He's been catapulted to the forefront of the UFO community with the publication of his book, UFOs: Myths, Conspiracies, and Realities. In this book and his four-hour appearance on Coast-to-Coast AM with George Knapp and his Wednesday speech before the International UFO Congress (IUFOC) in Phoenix, Alexander makes what can be described as a "nuanced" argument about UFOs.
His argument as best as I can summarize it is that UFOs are real in that he agrees they are probably not something from our conventional technology and experience. Yet, he argues, there really is no cover-up in that the U.S. government is not hiding any big secret, doesn't investigate them, has no "control group."
I'm having a hard time with that one. If they weren't real, then I could understand maintaining a hands-off approach. But if they are real, then it would seem completely and totally irresponsible to not take an interest in them, particularly since they have a prima facie impact on national security.
So what's going on?
First off, listening to Alexander, he seems knowledgeable and sincere. But as a network correspondent and then investigative journalist prior to my screenwriting career, I have been told lies straight to my face by people who seem knowledgeable and sincere.
I think, for the time being, John Alexander goes in my "gray basket" (to borrow the term from Stanton Friedman) that includes Colonel Philip Corso, Dan Burisch and Bob Lazar.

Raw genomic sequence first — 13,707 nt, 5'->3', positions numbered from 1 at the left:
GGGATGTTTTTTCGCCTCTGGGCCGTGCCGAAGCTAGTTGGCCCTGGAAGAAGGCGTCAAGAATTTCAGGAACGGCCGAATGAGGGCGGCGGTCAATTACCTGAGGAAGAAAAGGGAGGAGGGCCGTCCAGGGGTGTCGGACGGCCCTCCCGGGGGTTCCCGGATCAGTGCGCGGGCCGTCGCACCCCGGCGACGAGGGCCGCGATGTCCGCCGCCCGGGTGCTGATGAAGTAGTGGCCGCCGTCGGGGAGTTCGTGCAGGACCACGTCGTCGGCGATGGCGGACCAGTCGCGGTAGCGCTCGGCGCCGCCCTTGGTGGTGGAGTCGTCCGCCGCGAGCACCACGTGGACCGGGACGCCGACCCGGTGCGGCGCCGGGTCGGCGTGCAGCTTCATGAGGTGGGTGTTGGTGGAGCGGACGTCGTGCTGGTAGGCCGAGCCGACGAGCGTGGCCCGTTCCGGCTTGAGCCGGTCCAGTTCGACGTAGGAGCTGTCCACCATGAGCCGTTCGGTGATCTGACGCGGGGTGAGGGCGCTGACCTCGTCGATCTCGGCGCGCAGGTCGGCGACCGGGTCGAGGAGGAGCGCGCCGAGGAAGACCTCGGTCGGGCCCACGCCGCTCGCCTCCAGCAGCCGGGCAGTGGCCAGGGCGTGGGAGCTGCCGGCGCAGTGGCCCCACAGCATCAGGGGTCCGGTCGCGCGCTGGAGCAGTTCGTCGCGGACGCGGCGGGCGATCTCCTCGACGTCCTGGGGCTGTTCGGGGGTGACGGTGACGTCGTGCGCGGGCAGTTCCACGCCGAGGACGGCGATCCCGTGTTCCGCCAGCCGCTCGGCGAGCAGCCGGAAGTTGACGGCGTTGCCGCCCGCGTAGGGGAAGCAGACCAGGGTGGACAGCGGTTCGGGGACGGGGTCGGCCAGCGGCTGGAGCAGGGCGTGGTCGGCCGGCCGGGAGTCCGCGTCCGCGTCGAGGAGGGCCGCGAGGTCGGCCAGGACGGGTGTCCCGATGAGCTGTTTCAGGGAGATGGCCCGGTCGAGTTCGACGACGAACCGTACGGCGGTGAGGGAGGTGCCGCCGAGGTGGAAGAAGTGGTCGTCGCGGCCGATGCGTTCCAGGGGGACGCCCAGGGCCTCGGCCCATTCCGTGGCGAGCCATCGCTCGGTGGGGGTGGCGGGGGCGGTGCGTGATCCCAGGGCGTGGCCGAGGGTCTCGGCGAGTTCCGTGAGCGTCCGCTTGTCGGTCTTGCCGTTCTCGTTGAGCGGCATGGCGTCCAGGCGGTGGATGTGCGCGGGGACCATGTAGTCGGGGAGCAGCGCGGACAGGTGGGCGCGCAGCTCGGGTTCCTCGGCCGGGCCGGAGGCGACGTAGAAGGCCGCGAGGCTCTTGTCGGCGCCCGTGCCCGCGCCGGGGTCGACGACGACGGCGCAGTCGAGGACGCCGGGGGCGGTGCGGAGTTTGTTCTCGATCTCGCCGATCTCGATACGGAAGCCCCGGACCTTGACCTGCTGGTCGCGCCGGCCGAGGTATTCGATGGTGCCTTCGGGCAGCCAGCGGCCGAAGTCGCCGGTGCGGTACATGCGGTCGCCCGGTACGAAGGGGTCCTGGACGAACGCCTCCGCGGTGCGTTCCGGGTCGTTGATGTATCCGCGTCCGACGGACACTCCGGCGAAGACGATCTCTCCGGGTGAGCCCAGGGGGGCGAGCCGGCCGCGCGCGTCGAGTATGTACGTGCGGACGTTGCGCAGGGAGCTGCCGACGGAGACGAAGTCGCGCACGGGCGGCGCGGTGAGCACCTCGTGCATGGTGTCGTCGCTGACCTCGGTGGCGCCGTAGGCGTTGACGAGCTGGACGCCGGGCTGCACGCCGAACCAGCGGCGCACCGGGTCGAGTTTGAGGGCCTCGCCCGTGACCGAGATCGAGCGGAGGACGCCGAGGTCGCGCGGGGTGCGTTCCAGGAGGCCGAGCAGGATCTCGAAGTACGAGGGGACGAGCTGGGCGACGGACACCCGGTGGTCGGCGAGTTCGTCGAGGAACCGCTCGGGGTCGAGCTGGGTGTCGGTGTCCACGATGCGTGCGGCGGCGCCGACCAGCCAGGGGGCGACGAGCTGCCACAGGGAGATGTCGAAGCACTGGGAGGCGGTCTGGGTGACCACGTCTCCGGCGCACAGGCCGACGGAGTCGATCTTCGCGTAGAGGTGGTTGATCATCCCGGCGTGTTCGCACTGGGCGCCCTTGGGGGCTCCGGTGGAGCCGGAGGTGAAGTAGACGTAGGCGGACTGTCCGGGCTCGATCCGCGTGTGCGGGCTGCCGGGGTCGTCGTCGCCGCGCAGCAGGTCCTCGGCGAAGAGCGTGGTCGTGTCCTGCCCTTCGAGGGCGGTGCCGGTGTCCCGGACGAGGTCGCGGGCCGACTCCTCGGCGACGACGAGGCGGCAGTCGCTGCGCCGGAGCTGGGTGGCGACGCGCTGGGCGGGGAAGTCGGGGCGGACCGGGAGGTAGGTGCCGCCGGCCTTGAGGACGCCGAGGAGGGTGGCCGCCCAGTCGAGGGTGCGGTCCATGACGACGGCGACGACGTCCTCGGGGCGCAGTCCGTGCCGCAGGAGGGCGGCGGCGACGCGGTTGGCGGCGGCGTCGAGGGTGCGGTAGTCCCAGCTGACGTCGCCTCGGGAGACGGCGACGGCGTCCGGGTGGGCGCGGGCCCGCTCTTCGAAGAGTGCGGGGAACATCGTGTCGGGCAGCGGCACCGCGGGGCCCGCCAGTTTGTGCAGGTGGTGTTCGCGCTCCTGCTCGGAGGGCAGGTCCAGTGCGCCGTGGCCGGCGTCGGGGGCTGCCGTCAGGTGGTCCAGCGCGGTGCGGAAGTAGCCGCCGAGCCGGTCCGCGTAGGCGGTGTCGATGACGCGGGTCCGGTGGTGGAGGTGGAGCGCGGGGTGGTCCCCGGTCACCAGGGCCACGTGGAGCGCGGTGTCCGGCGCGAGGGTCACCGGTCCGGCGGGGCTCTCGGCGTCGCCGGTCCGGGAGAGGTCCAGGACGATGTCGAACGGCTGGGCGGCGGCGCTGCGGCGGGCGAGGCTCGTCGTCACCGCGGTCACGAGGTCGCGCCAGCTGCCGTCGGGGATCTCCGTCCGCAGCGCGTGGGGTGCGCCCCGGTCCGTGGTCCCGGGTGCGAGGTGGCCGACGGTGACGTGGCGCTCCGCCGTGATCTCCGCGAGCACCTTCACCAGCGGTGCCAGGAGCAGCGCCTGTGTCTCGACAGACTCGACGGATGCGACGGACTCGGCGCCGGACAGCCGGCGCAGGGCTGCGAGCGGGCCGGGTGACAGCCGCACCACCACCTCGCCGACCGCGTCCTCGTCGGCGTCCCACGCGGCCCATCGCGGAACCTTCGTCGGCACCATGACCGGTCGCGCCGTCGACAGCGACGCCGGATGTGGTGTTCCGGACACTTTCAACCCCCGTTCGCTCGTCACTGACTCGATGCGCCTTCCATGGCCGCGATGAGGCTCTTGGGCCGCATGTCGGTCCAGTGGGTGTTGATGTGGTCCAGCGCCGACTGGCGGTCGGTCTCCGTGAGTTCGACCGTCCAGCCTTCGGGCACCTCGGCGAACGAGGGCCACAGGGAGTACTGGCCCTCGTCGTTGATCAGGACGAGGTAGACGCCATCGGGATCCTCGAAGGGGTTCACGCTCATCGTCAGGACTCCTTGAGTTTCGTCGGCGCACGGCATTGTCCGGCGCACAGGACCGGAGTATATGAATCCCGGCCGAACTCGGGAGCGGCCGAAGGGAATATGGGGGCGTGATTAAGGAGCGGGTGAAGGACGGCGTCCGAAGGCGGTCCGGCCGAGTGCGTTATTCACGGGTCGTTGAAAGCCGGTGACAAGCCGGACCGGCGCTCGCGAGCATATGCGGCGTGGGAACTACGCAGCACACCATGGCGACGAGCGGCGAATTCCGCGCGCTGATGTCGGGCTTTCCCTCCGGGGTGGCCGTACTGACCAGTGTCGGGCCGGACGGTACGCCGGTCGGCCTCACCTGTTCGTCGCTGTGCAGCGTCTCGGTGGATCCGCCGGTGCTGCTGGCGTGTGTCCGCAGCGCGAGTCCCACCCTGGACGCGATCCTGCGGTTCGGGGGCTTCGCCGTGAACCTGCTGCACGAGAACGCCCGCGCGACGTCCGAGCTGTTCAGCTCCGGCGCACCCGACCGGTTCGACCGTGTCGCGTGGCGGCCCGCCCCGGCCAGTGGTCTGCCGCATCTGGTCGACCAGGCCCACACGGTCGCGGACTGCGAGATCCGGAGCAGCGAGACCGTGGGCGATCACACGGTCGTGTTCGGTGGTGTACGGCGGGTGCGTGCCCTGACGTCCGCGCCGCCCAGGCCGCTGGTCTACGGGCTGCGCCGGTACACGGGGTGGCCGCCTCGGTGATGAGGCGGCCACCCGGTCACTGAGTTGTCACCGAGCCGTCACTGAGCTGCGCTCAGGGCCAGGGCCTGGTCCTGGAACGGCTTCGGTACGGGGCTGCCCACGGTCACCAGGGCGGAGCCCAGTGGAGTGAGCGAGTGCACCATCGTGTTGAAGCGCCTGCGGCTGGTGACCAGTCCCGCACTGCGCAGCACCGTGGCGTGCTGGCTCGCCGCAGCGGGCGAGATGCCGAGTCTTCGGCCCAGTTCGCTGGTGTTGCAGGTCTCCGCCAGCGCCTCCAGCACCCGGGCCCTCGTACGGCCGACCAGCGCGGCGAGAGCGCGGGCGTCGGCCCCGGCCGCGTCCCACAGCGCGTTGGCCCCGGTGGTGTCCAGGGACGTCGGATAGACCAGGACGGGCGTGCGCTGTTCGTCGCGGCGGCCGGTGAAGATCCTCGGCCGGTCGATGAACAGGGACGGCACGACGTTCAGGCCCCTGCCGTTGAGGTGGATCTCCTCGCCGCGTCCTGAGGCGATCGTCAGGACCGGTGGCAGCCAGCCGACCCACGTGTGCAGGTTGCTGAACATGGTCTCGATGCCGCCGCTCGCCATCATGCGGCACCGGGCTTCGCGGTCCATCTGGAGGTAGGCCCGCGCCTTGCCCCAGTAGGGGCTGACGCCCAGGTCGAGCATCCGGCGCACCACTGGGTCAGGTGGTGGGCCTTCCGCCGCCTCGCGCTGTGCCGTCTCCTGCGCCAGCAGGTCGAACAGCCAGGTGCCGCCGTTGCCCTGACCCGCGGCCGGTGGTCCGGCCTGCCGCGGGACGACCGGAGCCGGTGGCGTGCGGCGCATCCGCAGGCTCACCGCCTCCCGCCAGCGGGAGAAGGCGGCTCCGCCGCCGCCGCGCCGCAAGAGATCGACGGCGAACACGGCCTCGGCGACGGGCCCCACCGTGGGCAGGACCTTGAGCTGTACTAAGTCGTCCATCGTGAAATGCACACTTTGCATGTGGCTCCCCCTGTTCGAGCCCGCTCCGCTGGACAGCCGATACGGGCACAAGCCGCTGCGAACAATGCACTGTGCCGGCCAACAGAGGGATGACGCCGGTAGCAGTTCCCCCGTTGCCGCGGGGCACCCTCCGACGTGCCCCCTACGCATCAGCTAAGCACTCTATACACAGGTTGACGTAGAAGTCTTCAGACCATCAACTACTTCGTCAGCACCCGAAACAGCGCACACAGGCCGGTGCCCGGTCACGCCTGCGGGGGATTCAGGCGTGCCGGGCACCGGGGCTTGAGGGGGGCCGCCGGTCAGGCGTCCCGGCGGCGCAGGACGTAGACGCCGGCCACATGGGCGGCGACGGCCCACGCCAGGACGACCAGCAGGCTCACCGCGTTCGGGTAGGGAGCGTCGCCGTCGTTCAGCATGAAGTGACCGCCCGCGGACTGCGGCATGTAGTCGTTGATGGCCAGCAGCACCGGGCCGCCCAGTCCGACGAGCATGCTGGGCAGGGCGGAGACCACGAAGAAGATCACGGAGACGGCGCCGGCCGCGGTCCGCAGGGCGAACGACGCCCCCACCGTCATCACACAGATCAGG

Skeptical as I am of Alexander for the moment, I've been equally skeptical of others who twist and turn everything to fit their own biases and interpretations -- something that is rampant in ufology over time. I want to keep faith with the journalistic principles I learned back in college and on-the-job over the years -- but we all know journalists don't believe in UFOs so I've had to grow beyond some of that conditioning, too. These days I'm a screenwriter and dramatist and part of that job is to think about the the sub-text of things, the story-behind-the-story. This is where that kind of thinking now leads me:
John Alexander has had a relatively distinguished career in the military. He knows people and he knows people who know people. He did, as he describes in this book and his interviews, go on a hunt of official government circles looking for the "control group." He's talked to (or at least says he has) many people with big jobs and big names.
He tries to say that there has already been Disclosure because Ronald Reagan and Jimmy Carter admitted seeing UFOs. In this worldview, Project Blue Book was not a conspiratorial diversion, albeit understaffed and underfunded, but just a public relations ploy, period. According to Alexander, it's all been on the up-and-up since then as well, it's just that nobody in government really wants to get their hands dirty on this subject. I'm sorry, but that one, arguing that we have had Disclosure, I'm just not buying. As Rich Dolan and I define it in our book, Disclosure is the process begun with the official acknowledgement of humankind's contact with intelligent beings from some place that isn't here. No such thing has happened. Besides, if they're real, and you work in national security, you investigate, period.
As I see it, there are three options.